Antonio Banderas Excellent In The Heroic Tale Of THE 33

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THE 33 opens in theaters on 11/13/15.

I think the first movie that I remember being aware of Antonio Banderas was 1995’s ASSASSINS, with Sylvester Stallone. It certainly wasn’t the pinnacle of moviemaking, but it was fun for what it was. That became the Year of Antonio, as he starred in five other movies released that year: MIAMI RHAPSODY, DESPERADO, FOUR ROOMS, NEVER TALK TO STRANGERS, and TWO MUCH. Banderas hasn’t slowed down a whole lot, averaging at least a couple of films a year. From underappreciated gems such as THE 13th WARRIOR, the underrated FEMME FATALE, and the goofy but fun retro romp of THE EXPENDABLES 3, Banderas has always been fun to watch. THE 33, directed by relative newcomer Patricia Riggen, is another strong showing by the versatile Spanish star.

If you followed the news in 2010 you already knew how this was going to go down. Like APOLLO 13 or TITANIC you could find out what happened on Wikipedia pretty quickly. The film works because of the atmosphere and the acting. I’m claustrophobic, which is something I probably should have thought about before attending this screening. Once the mine collapsed--trapping 33 men in the lowest level some 2300 feet below the surface under a giant slab of dense rock that was more than twice the size of the Empire State Building—I started to find it difficult to sit still. I was glad that Patricia Riggen gave ample screen time to the miners’ loved ones camped half a mile above them, praying for their safe return and driving the Chilean government into unprecedented action.  Those frequent shots above ground probably saved me from a full-blown panic attack.

Regarding the acting, I will start with obvious: I always enjoy Antonio Banderas. The dude is just cool. He played Mario Sepulveda, a veteran miner who became a celebrity for his upbeat demeanor and sense of humor with the media as they awaited rescue. He’s the heart of the group, keeping tight control over the rationing of only a few days worth of food that had to be stretched more than three weeks before the drill team, led by the Minister of Mining Laurence Golbourne (Brazilian heartthrob Rodrigo Santoro) and chief mission engineer Andre Sougarret (Gabriel Byrne) finally found them. While certainly every miner trapped in that mine for more than two months are heroes for holding things together, telling 33 stories in two hours isn’t good filmmaking. Some of the big names in this film include Lou Diamond Phillips (who is a pretty darn good actor—it’s a shame he doesn’t get more big roles beyond playing Latinos or Native Americans) as Don Lucho, the shift foreman who was the last to reach the surface, longtime character actors Jacob Vargas and Oscar Nuñez, Juan Pablo Raba (from Marvel’s AGENTS OF S.H.I.E.L.D.) and rising Spanish star Mario Casas. James Brolin has a small part as the drill operator who eventually finds the miners and the always exquisite Juliette Binoche plays the estranged sister of one of the trapped minors and serves as a focal point for the families to rally around. One of my favorite character actors, Bob Gunton, is also on hand as Chilean President Sebastián Piñera.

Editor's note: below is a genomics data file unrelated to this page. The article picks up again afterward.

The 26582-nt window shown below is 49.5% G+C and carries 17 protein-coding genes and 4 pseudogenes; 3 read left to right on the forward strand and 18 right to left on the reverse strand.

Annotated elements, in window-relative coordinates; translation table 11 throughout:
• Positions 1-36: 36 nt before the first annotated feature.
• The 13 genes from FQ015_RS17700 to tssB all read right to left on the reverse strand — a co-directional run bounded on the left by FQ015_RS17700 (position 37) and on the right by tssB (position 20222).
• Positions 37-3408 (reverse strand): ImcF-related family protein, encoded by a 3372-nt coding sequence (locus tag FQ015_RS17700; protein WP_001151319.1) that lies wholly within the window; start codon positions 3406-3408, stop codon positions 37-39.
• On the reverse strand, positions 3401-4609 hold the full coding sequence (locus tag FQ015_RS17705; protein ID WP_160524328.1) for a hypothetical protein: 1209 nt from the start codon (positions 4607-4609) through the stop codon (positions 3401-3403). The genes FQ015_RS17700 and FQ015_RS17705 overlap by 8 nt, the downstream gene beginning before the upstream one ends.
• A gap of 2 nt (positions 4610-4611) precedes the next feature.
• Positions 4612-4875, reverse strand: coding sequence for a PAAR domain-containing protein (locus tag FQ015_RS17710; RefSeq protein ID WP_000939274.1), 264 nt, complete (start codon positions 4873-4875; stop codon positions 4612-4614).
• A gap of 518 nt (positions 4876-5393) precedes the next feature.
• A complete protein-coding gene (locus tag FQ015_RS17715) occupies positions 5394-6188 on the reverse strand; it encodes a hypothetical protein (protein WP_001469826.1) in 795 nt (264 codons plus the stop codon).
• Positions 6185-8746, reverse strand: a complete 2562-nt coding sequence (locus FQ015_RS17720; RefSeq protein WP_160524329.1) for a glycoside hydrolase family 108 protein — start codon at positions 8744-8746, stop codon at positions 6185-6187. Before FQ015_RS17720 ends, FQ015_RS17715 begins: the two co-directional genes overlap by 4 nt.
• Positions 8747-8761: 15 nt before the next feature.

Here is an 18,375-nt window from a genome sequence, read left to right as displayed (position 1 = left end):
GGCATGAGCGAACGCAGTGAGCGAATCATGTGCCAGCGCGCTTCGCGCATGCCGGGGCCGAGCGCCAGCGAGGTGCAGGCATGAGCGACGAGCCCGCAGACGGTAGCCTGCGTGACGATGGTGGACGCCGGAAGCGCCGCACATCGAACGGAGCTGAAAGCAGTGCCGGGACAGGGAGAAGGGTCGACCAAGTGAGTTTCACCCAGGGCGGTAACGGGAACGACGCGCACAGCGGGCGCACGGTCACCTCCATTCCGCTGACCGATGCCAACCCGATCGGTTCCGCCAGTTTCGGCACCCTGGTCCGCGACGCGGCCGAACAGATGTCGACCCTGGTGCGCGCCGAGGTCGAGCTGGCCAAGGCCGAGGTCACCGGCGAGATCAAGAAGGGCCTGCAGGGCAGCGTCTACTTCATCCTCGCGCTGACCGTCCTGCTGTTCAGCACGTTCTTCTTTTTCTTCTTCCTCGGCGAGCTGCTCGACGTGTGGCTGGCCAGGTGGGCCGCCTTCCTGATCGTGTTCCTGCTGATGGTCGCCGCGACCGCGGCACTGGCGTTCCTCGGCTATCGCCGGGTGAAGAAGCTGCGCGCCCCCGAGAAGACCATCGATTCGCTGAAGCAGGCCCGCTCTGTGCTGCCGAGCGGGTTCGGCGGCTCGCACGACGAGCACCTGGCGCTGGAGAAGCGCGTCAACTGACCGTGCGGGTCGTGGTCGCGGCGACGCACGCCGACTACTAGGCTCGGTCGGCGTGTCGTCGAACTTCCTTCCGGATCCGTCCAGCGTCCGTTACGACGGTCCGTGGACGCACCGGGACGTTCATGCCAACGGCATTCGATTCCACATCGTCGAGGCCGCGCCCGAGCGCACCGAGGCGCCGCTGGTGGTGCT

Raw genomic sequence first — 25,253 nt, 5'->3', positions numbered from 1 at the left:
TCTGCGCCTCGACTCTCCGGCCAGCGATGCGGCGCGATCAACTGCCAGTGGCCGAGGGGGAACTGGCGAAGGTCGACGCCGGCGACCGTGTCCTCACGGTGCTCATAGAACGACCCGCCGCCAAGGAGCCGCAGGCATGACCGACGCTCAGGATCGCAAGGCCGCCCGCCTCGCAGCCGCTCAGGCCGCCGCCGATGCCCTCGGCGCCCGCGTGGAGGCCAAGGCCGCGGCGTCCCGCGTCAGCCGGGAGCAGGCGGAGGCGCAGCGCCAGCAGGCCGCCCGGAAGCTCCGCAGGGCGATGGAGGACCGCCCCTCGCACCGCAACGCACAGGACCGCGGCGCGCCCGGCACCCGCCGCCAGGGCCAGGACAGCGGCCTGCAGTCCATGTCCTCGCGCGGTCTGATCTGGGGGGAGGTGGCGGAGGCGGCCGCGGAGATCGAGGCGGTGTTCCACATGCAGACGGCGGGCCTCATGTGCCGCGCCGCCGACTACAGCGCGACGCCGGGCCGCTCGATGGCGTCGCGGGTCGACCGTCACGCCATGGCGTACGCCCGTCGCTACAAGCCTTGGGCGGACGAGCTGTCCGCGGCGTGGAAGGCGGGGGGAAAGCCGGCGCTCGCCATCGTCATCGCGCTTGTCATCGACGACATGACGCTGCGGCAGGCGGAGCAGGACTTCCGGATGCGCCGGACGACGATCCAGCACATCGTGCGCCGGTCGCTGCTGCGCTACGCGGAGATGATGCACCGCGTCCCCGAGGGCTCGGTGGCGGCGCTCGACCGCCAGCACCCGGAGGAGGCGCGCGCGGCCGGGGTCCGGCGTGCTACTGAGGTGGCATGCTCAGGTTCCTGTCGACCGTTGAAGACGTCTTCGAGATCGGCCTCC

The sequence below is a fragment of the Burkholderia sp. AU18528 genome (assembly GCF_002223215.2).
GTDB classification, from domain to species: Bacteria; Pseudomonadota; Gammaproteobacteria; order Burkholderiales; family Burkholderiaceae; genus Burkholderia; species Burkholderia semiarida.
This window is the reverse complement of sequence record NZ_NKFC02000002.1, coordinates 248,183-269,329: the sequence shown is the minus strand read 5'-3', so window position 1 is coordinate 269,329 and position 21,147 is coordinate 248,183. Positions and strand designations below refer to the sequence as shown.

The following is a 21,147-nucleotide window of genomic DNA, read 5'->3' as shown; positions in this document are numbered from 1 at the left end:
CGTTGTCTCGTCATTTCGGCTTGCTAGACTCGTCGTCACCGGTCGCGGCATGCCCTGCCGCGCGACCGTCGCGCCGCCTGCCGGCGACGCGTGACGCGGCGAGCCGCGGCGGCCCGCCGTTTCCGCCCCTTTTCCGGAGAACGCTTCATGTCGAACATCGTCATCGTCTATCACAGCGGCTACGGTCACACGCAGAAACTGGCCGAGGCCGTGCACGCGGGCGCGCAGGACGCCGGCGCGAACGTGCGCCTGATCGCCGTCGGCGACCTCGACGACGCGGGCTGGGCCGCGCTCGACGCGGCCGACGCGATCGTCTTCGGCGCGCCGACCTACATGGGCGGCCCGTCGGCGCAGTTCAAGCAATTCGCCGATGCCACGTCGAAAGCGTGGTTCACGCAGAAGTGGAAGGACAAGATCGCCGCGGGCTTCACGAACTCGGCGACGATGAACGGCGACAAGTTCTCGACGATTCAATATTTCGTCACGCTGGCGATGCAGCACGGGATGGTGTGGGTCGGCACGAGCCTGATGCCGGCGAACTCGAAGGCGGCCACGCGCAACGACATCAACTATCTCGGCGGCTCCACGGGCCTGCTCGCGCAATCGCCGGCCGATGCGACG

As we were leaving the theater one of my fellow critics proclaimed THE 33 to be “barely up to made-for-TV standards.” I found that to be a bit harsh. Was he disappointed that the men didn’t turn on each other, resorting to cannibalism to survive? Look, this is a feel-good film because it was a real life story with a happy ending. I usually complain about happy endings when they’re applied as a neat and tidy wrap to a dark and complicated plot. The miners didn’t completely survive unscathed, but they did overcome extremely long odds to see their story put to film. The cinematography by Checco Varese was well done, the film never dragged, and the dialogue was surprisingly much funnier than I would have expected. There was a rather strange “last supper” dream sequence that can only be described as food porn, and it worked beautifully to demonstrate their collective hunger without simply proclaiming it over and over. It was typically 100 degrees down where they were stuck; there were no bathroom facilities, no showers, no real airflow to speak of, and no privacy. They didn’t dwell on the horrendous living conditions, but they didn’t ignore it, and if you allow yourself to be absorbed by the narrative and imagine what that experience was like for those men—and their loved ones above—I think most folks would think twice about dismissing this as merely a made-for-TV movie. It’s a terrific story of a nation coming together and reaching out to its neighbors for help in saving the lives of their citizens. How often do events like this actually have a true happy ending? Enjoy THE 33—and hope that your own nation tries as hard if it’s you trapped 2300 feet below the ground. 

4.0 / 5.0